Diversity & Democracy: Civic Learning for Shared Futures
Diversity Innovations Student Experience
Diversity Digest Volume 9, Number 2

Diversity Digest
Volume 10,
Number 1

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Campus-Community Involvement
Student Leadership: Making a Difference in the World
Access to Education, Opportunity to Serve
Berea College: Learning, Labor, and Service
A Developmental and Capacity-Building Model for Community Partnerships
The Power of a Sustained Relationship between Community Partners and Colleges and Universities
Faculty Involvement
Prequel to Civic Engagement: An African American Studies Research Seminar
Service Learning and Policy Change
Facilitating Student Growth as Citizens: A Developmental Model for Community-Engaged Learning
Student Experience
An Intentional and Comprehensive Student Development Model
Bonner: More Than a Model, a Lived Experience
Relationships First
Commitment to a Cause
Institutional Leadership
Preparing to Serve
Checklist from the President’s Chair
Curricular Transformation
LifeWorks and the Commons: A Model for General Education
The Case for Studying Poverty
Engaging with Difference Matters: Longitudinal Outcomes of the Cocurricular Bonner Scholars Program
Resources for Civic Engagement
Serving, Voting, and Speaking Out: Bonner Students Reflect on Civic Engagement

Commitment to a Cause

By Tocarra Cash, former Bonner scholar, Spelman College

Bonner scholars from Spelman, a historically black women’s college, develop leadership skills.

Bonner scholars from Spelman, a historically black women’s college, develop leadership skills.

Upon entering the Bonner scholars program as a bright-eyed freshman, eager to represent Spelman College, I had no idea that my perspective would change so much. The Bonner scholars program played a significant role in that transformation. I always knew I loved helping people, but the idea of effecting widespread change as just one person seemed next to impossible. Two years later, I realize that while I may still be one person, one who requires the healthy dose of joy that comes from helping people, I can effect change—however small it may be.

I believe everyone should generate an interest in an issue concerning our global community and devote part of their lives (if not the majority of it) to being part of the solution. Through service, I have realized that I have an intense connection with the socially under-recognized issue of domestic violence. Domestic violence is something that I have wanted to change since I was a child witnessing my mother being subjected to such abuse. I truly believe that when you are angry about something that is unjust, it can give you a strong desire to make change. This is not easy, since internalizing learned violence must be unlearned. Like a missing puzzle piece, my service has connected me to a deep level of change. It has given me a vehicle through which to rechannel my anger into transformative social change.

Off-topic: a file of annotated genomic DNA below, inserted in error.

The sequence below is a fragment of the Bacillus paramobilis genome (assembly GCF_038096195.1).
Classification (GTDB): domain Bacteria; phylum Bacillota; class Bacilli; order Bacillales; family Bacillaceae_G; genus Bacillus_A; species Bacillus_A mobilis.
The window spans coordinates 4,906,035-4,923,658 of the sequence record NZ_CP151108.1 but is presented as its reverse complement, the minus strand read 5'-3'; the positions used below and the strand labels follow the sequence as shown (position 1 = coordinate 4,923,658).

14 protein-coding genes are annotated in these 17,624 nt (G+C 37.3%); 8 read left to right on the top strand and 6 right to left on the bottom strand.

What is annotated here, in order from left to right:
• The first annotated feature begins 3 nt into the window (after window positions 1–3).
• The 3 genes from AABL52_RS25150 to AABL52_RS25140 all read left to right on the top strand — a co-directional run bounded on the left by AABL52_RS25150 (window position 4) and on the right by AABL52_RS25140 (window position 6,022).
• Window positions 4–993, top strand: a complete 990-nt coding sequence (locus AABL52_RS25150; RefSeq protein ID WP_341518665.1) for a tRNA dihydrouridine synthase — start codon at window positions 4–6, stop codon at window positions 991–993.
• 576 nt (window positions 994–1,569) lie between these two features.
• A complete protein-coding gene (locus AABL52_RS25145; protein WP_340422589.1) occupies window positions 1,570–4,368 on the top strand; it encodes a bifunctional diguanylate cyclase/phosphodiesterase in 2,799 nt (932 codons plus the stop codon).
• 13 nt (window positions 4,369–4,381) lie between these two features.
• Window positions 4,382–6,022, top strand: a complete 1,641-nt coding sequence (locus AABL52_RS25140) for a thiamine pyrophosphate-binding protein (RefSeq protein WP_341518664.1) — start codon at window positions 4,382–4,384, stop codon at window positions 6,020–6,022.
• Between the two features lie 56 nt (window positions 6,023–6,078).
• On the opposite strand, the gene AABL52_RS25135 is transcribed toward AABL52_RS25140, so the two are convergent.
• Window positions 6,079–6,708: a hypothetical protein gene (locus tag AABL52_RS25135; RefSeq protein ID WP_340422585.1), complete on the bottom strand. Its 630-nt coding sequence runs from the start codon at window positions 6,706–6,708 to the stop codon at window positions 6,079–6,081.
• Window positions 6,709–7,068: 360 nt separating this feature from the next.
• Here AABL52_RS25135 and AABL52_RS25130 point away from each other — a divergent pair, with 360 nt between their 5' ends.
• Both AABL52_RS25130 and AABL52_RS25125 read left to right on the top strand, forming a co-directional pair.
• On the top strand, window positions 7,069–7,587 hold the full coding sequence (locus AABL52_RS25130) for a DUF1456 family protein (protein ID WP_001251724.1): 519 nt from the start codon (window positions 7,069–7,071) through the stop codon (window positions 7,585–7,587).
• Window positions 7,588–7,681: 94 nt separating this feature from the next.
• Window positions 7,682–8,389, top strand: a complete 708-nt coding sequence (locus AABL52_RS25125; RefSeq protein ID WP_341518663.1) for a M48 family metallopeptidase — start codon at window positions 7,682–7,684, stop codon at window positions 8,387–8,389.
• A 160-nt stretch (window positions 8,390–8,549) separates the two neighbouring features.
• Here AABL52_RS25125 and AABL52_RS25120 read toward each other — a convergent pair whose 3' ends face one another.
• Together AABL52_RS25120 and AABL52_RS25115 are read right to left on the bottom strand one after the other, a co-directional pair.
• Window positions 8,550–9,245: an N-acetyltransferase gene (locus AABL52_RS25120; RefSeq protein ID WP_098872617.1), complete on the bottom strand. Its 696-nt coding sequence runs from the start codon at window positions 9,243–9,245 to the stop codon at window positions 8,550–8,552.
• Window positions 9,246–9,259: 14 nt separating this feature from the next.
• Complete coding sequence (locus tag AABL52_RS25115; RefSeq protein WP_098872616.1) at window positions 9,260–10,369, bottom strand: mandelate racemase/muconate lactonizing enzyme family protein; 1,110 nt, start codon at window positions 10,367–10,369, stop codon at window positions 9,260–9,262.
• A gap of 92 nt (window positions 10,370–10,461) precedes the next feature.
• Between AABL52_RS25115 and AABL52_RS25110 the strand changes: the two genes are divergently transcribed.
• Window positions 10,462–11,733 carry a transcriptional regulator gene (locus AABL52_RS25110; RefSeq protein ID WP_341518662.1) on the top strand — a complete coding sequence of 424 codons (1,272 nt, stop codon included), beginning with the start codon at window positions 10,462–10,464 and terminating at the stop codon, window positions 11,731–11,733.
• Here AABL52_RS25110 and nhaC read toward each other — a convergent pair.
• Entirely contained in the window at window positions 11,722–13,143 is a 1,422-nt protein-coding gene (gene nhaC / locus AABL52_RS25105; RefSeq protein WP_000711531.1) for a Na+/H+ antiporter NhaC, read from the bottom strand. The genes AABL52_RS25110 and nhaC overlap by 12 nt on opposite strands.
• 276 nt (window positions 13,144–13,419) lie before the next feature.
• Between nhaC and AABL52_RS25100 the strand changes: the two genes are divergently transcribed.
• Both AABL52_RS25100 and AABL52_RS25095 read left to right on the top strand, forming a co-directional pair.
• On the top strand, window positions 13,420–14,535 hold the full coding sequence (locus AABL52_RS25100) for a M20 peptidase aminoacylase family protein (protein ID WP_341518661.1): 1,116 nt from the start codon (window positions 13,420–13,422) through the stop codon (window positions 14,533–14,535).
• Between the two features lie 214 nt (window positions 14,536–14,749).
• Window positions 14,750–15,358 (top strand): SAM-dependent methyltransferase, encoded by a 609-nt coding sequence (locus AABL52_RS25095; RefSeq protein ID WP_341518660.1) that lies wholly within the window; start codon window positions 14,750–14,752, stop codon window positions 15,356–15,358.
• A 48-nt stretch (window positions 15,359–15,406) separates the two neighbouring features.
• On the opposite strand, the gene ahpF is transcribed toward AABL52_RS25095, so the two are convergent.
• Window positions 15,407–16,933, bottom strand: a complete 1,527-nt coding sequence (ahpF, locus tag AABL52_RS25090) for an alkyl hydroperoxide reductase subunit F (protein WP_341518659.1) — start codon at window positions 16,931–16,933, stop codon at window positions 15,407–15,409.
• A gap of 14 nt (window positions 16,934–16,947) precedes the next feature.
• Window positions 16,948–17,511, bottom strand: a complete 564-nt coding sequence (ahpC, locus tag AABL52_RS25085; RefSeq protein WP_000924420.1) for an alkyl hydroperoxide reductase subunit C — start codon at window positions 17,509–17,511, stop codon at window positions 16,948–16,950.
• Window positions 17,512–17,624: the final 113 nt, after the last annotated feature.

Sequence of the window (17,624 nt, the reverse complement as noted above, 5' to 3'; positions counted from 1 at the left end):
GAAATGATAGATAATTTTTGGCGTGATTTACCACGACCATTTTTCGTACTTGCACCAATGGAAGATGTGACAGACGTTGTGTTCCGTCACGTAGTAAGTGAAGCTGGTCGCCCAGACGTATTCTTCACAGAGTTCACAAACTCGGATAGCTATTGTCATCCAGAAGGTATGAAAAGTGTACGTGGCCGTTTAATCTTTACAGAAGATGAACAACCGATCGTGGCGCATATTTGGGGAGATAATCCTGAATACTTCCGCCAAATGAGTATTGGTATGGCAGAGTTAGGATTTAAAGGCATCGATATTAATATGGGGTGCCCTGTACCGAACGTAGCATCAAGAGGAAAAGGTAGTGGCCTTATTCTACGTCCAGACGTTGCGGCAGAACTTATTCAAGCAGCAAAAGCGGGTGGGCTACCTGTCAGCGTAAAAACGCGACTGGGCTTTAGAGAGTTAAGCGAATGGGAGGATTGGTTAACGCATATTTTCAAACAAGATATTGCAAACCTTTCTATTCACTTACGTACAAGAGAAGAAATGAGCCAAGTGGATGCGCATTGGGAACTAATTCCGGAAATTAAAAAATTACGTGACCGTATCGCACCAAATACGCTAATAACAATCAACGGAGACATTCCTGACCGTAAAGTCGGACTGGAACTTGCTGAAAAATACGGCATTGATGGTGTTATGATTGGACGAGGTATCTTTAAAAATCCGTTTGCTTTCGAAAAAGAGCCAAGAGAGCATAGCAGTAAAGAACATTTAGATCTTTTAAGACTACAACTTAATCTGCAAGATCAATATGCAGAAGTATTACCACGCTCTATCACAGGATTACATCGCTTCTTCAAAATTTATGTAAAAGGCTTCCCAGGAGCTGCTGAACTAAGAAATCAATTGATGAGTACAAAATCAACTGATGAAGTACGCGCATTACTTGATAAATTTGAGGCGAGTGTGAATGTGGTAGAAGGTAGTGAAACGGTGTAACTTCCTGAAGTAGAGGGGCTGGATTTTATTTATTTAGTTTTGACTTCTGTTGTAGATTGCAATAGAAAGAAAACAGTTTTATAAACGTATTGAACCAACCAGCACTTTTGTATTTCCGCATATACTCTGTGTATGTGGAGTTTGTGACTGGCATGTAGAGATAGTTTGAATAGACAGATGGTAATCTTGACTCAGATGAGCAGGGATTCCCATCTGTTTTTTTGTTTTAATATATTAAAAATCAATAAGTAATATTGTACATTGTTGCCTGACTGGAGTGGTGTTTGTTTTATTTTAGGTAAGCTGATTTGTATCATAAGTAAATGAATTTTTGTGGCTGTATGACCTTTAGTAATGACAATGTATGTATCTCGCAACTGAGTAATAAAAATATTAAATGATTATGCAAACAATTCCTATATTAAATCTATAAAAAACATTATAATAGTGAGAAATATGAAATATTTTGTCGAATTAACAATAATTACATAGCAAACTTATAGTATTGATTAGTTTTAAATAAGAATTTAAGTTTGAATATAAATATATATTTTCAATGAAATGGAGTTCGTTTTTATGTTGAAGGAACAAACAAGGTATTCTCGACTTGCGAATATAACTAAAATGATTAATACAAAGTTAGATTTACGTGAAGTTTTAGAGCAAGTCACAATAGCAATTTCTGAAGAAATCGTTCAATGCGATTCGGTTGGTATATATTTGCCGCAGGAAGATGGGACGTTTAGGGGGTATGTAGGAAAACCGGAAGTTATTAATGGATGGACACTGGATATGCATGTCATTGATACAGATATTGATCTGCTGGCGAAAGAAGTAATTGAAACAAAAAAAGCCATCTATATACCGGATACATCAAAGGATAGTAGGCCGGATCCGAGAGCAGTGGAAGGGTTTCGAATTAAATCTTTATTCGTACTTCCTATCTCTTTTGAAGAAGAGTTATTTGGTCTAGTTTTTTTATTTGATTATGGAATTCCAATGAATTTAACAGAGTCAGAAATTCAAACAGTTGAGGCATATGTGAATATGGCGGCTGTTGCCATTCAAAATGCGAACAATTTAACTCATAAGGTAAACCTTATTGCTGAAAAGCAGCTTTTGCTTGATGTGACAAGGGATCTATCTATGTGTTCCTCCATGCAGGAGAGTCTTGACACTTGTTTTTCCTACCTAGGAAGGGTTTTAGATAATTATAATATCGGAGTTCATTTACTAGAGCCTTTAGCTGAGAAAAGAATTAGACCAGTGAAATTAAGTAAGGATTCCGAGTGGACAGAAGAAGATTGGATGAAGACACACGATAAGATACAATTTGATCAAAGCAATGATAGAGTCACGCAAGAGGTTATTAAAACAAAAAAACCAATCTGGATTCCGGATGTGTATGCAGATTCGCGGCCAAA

Through volunteering at the Victim-Witness Assistance Program, I connected with women who work toward being empowered enough to resolve their position as domestic abuse victims or witnesses. It has definitely led me, and continues to lead me, into the realm of public life. I consider myself a full-fledged advocate for annihilating violence toward women in my local community. This allows me to cross all social barriers that separate people by race, religion, sexuality, or socioeconomic status; I am able to charge through all those steel doors of categorization and to discover the vulnerable hearts of women in need. I consider all women my sisters, and feel deep compassion for my fellow community members.

Women are equally part of the foundation of families, and families are what make up most communities. We all know a building, or a community, cannot stand on a cracked and deteriorating foundation. These pillars of our community, however, are neglected, yet people in power who can effect social change through the media, representation, lawmaking, and by example simply turn the other way, as if nothing is wrong if women are mistreated physically, sexually, or emotionally. My service has given me the strength, courage, and voice to say, “Something is happening, whether you want to recognize it or not.” Knowing this, I feel propelled into a public and political life. I feel passionately committed to passing much stronger domestic violence laws in Congress; seeing this through is a long-term goal in my life.

It takes a lot of courage to admit there is a problem, but it takes ten times that much to solve it. My involvement through service has given me the willpower to commit wholeheartedly to work toward solving the problem of domestic violence. I hope that in years to come, I can continue to grow in strength, courage, and wisdom so I might help eradicate domestic violence, a major social issue that has affected many women’s lives, including my own.

Questions, comments, and suggested resources should be directed to campbell@aacu.org.
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